Harmonized Sales Tax (HST) is a combination of federal and provincial sales taxes on goods and services in Canada.
Last week, we spoke about how realtors could deduct commission rebate, and some of you asked me about calculating your HST in the first place. So let’s get right into it…
As a Realtor, the services you provide to your clients are subject to the Goods and Services Tax (GST) or the Harmonized Sales Taxes (HST) in Ontario.
In Canada, if you make over $30k annually from all your combined commercial activities, you must charge HST to your customers on behalf of CRA. However, CRA considers you a small supplier if you make less than $30k from all of your combined commercial activities on a rolling 13 month basis. This means you may be able to get away from not charging HST.
Practically speaking, most real estate brokerages require their agents to register with the government to collect HST. I have yet to see a real estate agent client that is not registered for HST..
Most real estate brokerages require realtors to provide their HST numbers, whether they make over $30K commission or not. Once you get your HST numbers, you are required to charge HST on the commission you collect, regardless of the amount you earn.
Some brokerages charge HST on behalf of their realtors. Then, they deposit the commission income, together with HST collected, into the Realtor’s bank account.
Most new Realtors do not understand that even though the HST money passes through your bank account, it doesn’t belong to you. You are only collecting it on behalf of the government.
This means you must keep track of the HST you collected on behalf of the government. Then you subtract the HST paid on all the services/products used for business purposes. Afterwards, you remit the net difference to the CRA at the end of the filing period.
Traditional Method Of Calculating Harmonized Sales Tax (HST) Payable
Let’s illustrate with an example…
If you make a $100,000 commission income for the year, in Ontario, you must charge 13% HST on behalf of CRA. So, you receive a total of $113,000 from your clients through the brokerage.
Note that you’re only eligible to claim the deductible portion of the HST you paid on meals & entertainment and the business use portion of the HST you paid on automobile expenses.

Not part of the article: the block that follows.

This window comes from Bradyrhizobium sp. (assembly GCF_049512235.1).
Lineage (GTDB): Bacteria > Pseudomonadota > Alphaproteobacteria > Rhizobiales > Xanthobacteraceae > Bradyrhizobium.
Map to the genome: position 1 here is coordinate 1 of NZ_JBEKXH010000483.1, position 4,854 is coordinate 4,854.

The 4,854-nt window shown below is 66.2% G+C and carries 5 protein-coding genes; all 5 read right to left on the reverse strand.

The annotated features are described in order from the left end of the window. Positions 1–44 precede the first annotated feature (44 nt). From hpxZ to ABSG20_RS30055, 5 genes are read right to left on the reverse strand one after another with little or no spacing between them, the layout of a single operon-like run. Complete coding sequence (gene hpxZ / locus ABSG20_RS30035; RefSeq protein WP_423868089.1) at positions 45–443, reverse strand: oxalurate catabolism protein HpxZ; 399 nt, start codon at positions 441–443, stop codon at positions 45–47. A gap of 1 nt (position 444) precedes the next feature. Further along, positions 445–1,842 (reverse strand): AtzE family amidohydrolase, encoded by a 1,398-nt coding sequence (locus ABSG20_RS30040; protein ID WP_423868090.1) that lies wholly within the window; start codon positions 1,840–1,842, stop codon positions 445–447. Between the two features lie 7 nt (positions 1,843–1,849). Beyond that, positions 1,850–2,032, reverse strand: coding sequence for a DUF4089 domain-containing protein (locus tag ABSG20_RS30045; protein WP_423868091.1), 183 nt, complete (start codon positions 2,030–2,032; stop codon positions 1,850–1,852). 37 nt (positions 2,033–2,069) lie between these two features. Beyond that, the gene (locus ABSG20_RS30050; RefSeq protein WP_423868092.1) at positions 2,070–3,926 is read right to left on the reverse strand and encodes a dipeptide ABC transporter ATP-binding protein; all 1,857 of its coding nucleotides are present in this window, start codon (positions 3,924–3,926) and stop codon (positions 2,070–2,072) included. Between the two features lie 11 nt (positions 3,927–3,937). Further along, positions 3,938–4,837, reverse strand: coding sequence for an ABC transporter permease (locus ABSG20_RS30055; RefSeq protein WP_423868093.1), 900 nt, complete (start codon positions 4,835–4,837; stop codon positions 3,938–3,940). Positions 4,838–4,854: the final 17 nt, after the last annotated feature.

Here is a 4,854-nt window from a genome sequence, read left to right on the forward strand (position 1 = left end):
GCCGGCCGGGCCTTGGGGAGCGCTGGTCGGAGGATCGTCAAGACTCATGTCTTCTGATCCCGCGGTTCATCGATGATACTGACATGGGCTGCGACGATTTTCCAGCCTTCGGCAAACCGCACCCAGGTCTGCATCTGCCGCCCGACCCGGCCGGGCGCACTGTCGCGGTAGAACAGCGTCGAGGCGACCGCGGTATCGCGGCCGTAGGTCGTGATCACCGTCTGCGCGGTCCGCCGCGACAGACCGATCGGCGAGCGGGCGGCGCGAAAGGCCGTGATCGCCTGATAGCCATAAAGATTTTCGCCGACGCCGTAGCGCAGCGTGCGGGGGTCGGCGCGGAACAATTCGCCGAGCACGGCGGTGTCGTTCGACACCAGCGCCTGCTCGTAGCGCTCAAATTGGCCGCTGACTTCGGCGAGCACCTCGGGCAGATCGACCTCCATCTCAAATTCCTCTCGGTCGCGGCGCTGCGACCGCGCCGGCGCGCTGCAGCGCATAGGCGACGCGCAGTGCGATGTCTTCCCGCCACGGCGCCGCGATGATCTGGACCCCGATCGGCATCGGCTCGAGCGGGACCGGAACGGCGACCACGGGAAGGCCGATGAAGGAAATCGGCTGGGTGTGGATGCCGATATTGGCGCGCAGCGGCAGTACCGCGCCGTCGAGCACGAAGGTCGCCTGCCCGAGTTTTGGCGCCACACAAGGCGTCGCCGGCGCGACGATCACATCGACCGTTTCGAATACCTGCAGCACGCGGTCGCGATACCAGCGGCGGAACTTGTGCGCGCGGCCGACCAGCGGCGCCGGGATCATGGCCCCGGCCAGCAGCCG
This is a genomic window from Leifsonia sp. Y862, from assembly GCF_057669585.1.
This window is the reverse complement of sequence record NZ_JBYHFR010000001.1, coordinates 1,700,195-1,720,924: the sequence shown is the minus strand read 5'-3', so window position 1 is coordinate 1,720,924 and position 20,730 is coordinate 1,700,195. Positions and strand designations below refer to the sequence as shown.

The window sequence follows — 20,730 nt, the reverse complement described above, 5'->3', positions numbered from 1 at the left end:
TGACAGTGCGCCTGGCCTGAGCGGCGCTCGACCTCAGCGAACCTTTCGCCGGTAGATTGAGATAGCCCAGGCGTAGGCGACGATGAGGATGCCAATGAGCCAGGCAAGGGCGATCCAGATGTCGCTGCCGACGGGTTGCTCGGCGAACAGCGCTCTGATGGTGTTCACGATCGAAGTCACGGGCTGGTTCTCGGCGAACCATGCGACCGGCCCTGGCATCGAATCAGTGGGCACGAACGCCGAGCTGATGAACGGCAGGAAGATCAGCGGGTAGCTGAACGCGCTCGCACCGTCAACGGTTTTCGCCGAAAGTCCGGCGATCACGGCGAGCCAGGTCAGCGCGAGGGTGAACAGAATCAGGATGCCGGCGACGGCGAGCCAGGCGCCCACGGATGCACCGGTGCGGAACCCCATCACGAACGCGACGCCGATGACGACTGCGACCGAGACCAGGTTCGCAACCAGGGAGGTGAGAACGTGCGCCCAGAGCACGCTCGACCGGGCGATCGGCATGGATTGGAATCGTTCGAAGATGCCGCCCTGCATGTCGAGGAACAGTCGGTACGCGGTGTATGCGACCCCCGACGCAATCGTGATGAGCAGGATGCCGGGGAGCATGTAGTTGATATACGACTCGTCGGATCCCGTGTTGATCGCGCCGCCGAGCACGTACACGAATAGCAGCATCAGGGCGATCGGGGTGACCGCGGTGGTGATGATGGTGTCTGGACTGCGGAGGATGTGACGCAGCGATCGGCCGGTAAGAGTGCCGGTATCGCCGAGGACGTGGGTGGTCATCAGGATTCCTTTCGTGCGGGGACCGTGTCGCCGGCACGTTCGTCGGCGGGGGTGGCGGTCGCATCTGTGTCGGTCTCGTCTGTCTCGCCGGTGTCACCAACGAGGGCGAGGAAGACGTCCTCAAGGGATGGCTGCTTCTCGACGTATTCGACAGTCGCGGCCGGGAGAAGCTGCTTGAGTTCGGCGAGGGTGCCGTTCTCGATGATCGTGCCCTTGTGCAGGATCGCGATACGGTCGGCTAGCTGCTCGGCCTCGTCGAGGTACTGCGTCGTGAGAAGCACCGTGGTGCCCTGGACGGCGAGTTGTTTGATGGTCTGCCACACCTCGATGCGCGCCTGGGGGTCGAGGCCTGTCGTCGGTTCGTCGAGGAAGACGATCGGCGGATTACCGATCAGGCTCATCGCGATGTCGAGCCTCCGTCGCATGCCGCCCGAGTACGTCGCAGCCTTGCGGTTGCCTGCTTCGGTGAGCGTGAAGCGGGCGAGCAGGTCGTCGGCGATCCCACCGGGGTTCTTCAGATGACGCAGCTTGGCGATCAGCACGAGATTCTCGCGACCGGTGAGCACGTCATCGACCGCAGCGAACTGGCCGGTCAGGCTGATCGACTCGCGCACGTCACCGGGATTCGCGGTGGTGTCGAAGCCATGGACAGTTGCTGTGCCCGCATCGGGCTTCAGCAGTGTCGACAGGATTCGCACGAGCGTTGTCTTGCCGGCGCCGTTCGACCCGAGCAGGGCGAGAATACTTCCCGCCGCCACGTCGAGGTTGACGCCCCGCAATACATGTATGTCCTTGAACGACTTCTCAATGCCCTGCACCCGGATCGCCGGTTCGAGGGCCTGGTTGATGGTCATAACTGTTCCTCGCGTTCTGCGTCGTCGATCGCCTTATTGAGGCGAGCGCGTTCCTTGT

For example, only 50% of the HST you paid on meals & entertainment can be claimed against the HST you collected.
If you use the vehicle 90% of the time for business use purposes, only 90% of the HST you paid on vehicle expenses would be claimed against the HST you collected.
HST or PST you paid on insurance are not eligible to be claimed against your HST collected.
Assuming you spend $20,000 on goods and services as a business expense and pay 13% HST ($2,600) to the vendors, you would have paid $22,600 in total.
At the end of the filing period, you need to file an HST return and remit the net difference between what you collect and what you pay to the government.
In our example, it is $13,000 – $2,600 = $10,400.
CRA recognizes how much work is involved in filing an HST return, so it offers taxpayers another way to file HST returns more quickly and accurately.
This is called the Quick Method.
The Quick Method of calculating Harmonized Sales Tax (HST) payable
For Realtors to qualify for HST filing using the Quick Method, they have to meet the following conditions:
- The Realtor’s annual commission income must be below $400,000
- The Realtor must make an election to file the Quick Method or NOT revoke an election under the Quick Method.
- You are not a taxpayer such as accountants, bookkeepers, public institutions, etc.
Now that we have established the conditions required to qualify for HST filing using the Quick method let’s dive into how this method works.